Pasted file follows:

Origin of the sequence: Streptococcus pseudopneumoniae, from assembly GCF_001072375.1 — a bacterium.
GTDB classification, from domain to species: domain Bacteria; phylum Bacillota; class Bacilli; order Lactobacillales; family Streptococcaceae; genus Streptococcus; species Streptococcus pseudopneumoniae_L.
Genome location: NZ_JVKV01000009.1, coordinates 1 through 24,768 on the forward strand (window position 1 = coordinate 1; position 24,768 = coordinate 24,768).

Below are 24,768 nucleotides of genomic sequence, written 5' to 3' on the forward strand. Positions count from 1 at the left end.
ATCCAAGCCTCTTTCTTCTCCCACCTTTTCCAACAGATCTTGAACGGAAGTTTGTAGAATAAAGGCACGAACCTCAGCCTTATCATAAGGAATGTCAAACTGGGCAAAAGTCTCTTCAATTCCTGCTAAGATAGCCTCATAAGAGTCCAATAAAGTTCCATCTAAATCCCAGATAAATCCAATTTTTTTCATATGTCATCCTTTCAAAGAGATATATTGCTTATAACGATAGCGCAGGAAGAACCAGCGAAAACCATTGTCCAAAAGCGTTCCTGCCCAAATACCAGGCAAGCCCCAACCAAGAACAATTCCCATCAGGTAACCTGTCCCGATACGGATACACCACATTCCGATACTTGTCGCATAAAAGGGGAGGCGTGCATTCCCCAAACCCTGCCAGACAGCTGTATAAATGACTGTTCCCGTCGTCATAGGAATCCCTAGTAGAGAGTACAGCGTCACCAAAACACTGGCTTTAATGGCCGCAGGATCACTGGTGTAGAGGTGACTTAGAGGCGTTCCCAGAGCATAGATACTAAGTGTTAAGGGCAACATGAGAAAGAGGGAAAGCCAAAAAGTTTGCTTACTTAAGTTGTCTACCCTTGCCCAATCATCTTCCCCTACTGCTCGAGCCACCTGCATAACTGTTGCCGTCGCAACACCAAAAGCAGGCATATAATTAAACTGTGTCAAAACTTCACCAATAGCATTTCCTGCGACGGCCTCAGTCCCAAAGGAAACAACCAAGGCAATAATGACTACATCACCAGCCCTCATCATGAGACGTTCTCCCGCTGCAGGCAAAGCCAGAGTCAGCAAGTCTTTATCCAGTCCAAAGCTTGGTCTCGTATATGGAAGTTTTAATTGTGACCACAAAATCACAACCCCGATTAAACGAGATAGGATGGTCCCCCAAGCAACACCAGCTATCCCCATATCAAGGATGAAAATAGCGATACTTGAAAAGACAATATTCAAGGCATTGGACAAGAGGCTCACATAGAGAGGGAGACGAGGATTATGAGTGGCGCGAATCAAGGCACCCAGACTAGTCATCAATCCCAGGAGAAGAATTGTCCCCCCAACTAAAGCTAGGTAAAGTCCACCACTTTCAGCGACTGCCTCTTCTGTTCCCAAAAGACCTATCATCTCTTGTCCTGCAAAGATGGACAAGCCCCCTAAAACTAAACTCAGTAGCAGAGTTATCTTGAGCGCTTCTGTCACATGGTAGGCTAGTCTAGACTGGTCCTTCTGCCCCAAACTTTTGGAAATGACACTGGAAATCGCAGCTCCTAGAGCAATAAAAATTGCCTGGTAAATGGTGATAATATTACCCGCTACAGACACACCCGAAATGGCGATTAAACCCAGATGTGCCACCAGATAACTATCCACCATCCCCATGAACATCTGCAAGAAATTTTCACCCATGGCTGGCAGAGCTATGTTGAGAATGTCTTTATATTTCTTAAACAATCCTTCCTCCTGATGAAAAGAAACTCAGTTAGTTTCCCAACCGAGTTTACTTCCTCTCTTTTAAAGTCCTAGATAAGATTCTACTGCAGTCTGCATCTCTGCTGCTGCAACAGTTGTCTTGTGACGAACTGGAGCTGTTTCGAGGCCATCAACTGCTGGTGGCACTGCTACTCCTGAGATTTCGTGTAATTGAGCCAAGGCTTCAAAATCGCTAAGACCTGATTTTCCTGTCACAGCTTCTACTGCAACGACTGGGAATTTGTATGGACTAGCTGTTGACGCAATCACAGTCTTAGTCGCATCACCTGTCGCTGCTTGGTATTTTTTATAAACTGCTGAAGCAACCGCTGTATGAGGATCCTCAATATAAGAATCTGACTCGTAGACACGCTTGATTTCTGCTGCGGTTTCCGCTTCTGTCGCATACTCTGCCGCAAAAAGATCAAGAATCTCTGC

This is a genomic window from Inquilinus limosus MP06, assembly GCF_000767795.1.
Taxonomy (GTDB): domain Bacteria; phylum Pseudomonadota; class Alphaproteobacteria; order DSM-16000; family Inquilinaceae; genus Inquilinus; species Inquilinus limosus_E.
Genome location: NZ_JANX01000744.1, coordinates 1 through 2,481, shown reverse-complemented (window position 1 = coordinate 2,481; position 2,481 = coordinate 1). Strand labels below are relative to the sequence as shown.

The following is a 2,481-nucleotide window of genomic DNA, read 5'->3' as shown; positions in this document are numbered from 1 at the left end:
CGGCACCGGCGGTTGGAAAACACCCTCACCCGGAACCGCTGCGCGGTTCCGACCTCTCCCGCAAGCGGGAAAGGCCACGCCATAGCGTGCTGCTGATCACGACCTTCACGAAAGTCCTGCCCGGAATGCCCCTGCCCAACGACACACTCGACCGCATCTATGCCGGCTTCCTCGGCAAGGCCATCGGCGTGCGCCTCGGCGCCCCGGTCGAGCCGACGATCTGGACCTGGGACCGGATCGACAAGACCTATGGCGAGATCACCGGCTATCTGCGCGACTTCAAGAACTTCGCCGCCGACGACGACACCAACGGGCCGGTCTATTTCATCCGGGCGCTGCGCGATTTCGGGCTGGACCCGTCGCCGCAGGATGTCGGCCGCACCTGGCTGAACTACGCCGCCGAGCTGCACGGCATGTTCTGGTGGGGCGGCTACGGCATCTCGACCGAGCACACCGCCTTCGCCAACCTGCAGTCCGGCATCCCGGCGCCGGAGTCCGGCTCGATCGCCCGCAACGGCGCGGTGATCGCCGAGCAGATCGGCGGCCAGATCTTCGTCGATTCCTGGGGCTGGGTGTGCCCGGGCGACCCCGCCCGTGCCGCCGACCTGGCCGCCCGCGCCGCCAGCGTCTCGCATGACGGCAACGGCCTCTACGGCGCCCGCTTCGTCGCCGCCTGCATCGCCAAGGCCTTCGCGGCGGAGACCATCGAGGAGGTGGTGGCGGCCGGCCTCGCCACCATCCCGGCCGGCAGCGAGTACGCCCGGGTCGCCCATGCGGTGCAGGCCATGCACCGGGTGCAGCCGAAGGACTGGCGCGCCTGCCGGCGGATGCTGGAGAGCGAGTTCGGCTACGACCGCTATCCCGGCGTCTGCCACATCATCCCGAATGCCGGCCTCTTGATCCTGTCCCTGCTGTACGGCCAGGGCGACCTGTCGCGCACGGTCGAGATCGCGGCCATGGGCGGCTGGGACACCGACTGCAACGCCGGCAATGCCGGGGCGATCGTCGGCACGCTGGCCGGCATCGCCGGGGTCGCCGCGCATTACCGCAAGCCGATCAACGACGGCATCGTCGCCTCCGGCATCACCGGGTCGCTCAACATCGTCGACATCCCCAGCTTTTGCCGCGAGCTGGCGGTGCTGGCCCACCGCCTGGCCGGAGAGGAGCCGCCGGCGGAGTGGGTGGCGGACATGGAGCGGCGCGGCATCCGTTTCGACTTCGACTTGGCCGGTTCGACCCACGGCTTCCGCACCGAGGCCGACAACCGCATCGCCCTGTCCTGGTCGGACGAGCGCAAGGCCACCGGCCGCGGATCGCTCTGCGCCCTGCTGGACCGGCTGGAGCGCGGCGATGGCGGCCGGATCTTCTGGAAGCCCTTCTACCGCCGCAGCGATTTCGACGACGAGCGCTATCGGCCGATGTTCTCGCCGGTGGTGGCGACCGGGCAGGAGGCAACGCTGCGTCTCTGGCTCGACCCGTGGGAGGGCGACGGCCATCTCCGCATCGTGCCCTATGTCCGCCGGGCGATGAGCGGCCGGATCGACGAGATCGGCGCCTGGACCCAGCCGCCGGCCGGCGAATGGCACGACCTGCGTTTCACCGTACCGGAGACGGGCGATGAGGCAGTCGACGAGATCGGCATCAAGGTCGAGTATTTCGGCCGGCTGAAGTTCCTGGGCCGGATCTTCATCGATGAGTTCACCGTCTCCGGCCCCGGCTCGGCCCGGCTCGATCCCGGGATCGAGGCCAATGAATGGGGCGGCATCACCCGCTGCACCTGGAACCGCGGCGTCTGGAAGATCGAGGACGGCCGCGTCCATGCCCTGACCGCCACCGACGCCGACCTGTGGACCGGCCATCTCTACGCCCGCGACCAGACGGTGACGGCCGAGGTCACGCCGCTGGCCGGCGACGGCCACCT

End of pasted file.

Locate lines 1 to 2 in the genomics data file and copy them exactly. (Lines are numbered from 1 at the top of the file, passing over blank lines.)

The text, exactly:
Origin of the sequence: Streptococcus pseudopneumoniae, from assembly GCF_001072375.1 — a bacterium.
GTDB classification, from domain to species: domain Bacteria; phylum Bacillota; class Bacilli; order Lactobacillales; family Streptococcaceae; genus Streptococcus; species Streptococcus pseudopneumoniae_L.